By Lindsey Baker
When we didn’t go out into the new neighborhood at night, we spent hours on Tammy’s computer in her big room on the empty side of the house. We looked at pictures of people we knew and the people they knew, an expansive network of siloed events: proms, graduations, college dorms. Girls our age had pictures in packs of other girls, posed outside the Macaroni Grill or on the sloped, grey middle school lawn, ridges of panty lines between them.
Tammy controlled the mouse, sliding affably over when I asked. I was happy to let her pilot. The tell-tale way she lingered on certain pictures, taking notes on how to be.
More often, we video-chatted with strangers on one of the many websites for this purpose. We flipped through people like channels, sometimes stumbling across other girls like us who skipped quickly on to someone else. Our goal, to talk to men, although we never voiced it. A delicate habit.
The hours between when I went home in the morning to when I went back to Tammy’s in the late afternoon were silent, thrill-free affairs, the stillness of my own house closer to death than the constant ruckus of the neighborhood’s construction. During those hours I showered, washed and straightened my hair, tweezed. Dabbed Vaseline on my cheeks for some reason.
Since my mom worked days and couldn’t witness my well-being, I left her little signals of my survival. I finished the half gallon of milk, dipped my fingers into the smooth skin of peanut butter, left the bathroom cabinet open, changed the channel. But mostly when I was home I looked in the mirror. I tried to memorize my face like a string of numbers, what all those people online saw when they looked at me through Tammy’s webcam. I would forget as soon as I looked away. It didn’t matter, as long as they looked.
When we did go out into the neighborhood, we usually met Tyler at the clubhouse. He was going to a different high school than we were after eighth grade, a big Catholic school in the next city over. He told us it was because he was advanced, but I figured it was because he had ADHD and needed small classrooms and special attention. He once burned a hole in his arm with a cigarette he stole from his older brother.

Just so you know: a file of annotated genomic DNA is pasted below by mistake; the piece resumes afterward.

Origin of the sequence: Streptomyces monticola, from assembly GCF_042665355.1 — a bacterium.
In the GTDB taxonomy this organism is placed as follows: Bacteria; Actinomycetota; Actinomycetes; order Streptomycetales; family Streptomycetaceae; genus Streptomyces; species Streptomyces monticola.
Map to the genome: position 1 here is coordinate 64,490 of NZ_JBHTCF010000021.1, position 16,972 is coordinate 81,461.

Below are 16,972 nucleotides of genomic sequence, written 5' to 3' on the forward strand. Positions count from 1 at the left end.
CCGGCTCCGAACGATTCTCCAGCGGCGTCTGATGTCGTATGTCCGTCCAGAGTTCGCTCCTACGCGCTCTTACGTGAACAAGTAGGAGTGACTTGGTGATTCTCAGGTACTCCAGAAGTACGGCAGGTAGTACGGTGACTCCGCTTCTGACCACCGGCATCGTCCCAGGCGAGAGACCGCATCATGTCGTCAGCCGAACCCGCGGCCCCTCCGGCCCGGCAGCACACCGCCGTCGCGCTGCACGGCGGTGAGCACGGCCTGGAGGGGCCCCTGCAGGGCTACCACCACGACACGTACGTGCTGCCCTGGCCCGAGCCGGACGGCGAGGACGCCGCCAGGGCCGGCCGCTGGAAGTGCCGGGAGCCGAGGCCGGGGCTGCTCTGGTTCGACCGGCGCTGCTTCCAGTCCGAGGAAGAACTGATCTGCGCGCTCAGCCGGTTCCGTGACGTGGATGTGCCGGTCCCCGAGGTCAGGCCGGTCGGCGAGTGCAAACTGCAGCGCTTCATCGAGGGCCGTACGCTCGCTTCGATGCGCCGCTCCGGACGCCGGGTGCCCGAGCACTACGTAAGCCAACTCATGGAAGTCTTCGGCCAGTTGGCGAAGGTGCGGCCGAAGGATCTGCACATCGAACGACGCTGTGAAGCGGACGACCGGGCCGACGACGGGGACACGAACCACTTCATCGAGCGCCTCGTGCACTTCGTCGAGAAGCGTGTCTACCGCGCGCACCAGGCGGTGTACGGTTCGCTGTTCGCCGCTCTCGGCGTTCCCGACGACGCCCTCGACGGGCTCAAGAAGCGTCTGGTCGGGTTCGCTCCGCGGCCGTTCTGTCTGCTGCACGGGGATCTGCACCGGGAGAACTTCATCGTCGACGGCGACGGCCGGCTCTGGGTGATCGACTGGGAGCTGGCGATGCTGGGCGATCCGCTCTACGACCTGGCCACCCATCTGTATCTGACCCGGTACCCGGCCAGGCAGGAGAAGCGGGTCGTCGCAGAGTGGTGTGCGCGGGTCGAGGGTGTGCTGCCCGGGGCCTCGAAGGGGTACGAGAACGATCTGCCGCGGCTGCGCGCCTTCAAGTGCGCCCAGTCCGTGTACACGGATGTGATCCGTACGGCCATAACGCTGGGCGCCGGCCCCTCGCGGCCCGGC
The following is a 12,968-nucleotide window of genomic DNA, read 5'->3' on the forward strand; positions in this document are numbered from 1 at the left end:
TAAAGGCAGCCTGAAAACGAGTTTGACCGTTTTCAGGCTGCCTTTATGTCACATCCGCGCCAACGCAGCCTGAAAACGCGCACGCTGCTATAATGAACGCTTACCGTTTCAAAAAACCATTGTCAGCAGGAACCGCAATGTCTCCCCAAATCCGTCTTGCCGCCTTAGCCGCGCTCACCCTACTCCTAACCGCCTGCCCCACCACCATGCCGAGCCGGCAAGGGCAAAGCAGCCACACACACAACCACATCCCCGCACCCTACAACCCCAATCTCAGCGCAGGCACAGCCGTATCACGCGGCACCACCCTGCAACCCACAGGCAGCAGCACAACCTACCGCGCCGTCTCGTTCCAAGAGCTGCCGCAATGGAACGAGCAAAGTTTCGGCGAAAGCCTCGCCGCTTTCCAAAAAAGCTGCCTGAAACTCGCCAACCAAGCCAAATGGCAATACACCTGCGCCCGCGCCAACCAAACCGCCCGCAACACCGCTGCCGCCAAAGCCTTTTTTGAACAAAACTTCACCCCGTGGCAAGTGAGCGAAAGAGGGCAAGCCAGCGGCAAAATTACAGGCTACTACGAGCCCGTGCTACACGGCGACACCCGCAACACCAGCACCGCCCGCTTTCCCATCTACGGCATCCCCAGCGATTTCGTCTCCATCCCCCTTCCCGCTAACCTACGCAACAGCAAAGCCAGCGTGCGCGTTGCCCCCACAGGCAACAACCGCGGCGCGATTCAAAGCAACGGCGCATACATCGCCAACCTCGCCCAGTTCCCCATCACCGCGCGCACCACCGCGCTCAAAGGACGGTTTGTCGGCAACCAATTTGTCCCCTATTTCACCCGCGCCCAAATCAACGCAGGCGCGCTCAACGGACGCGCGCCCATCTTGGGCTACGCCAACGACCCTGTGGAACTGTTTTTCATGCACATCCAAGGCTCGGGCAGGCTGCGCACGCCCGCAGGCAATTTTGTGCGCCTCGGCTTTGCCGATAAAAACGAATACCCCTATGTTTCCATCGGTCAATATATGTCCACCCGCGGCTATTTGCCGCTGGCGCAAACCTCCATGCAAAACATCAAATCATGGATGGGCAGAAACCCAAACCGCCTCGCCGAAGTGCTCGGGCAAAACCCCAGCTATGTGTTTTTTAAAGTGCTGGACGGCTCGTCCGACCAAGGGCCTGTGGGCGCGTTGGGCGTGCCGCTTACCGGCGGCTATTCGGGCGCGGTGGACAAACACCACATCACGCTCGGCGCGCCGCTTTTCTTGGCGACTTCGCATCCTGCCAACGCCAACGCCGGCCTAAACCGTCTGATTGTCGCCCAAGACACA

A desperate lure for new families with little kids, the pool only went to five feet and was rarely visited by anyone but us. It was one of the first construction projects completed. We had visited once during the day to tan and came home wilted and exhausted, the harsh sun glow demanding more from us than the clean light of Tammy’s computer.
We sat on the furniture not yet caked with bird shit and looked into the lit-up water, watching for the occasional frog who jumped to his own death.
“See lots of dicks, I bet,” Tyler said when we told him about our newest site for video chatting. “Do they pay you?”
Tammy rolled her eyes. “No, of course not. It isn’t sex stuff. It’s just for fun.” She looked at me for approval and I nodded. We brought Hershey’s kisses from a stash Tammy’s housekeeper Michelle kept in the pantry, and the silver foil wrappers lay like cicada shells at our feet.
Tyler was skinny and short, but his voice had already dropped. He spoke proud.
“It doesn’t sound very fun,” he said, and then rode his skateboard around the pool.
Tammy video-chatted with the same guy every night before we went to bed. Lewis, who lived in Texas and told us he was 17. He said he lived in the “wild” part of the “hung” state, right in the middle. He seemed nice enough.
Sometimes I sat in the frame with Tammy and nodded along with what the two of them were saying, but mostly I sat just out of view and watched Tammy’s face in the little square on the screen like I was watching a movie. I was happy to be the audience. The predictable dialogue, the careful way Tammy held her face, checking herself captured in the bottom corner.
Michelle cleaned the house even when Tammy’s mom was home from work, which was every other week. Mrs. Finch traveled to hospitals around the country selling monitors to doctors. At the neighborhood Fourth of July party, a spattering of people and mustard-soaked hot dogs, I overheard her telling someone that money was tied up in the dead. Mrs. Finch was thin with large, fake breasts that I couldn’t help staring at every time she entered a room. She didn’t look anything like my mom with her round middle and slack shelf of breast, her natural plain brown hair. Mr. Finch was even more of an enigma, the way he waltzed around the house, lost in his own provisions, mumbling to himself like a genius might.
Michelle spent her days doing our laundry and cooking. She smelled like tea tree oil. On her bicep were tattoos of her children’s names, and they stretched and contorted as she used her arm.
“I don’t like you girls being online all the time,” she told us over a lunch of elbow macaroni and butter. She made peas for us as well, and I spooned a dozen. Tammy ignored them. Michelle ground fresh black pepper over her plate and offered it to me as well. I nodded, wanting to please her, and my pasta was covered in black specks. “You should be out with your friends. Go to the pool, go to the movies. Be young.”
“This is what kids do,” Tammy said. She looked at me and rolled her eyes. “Besides, we are with about hundreds of friends all the time.”
“Well,” Michelle said, drinking from her can of diet coke, “as long as your parents are okay with it.”
My mom left a note on the refrigerator saying she missed me, coffee cooled in the pot, and a flaccid toothpaste tube on her vanity. I appreciated the signs of her survival, too. I wondered why she didn’t tell me I had to stay home for at least one night. She had the authority. I wrote her a note back, told her that I loved her, x’s and o’s. I drew a flower with a dozen petals, a simple sun perving in the corner.
I got a text from Tammy. Cum over. Ul never guess wut happened!!!!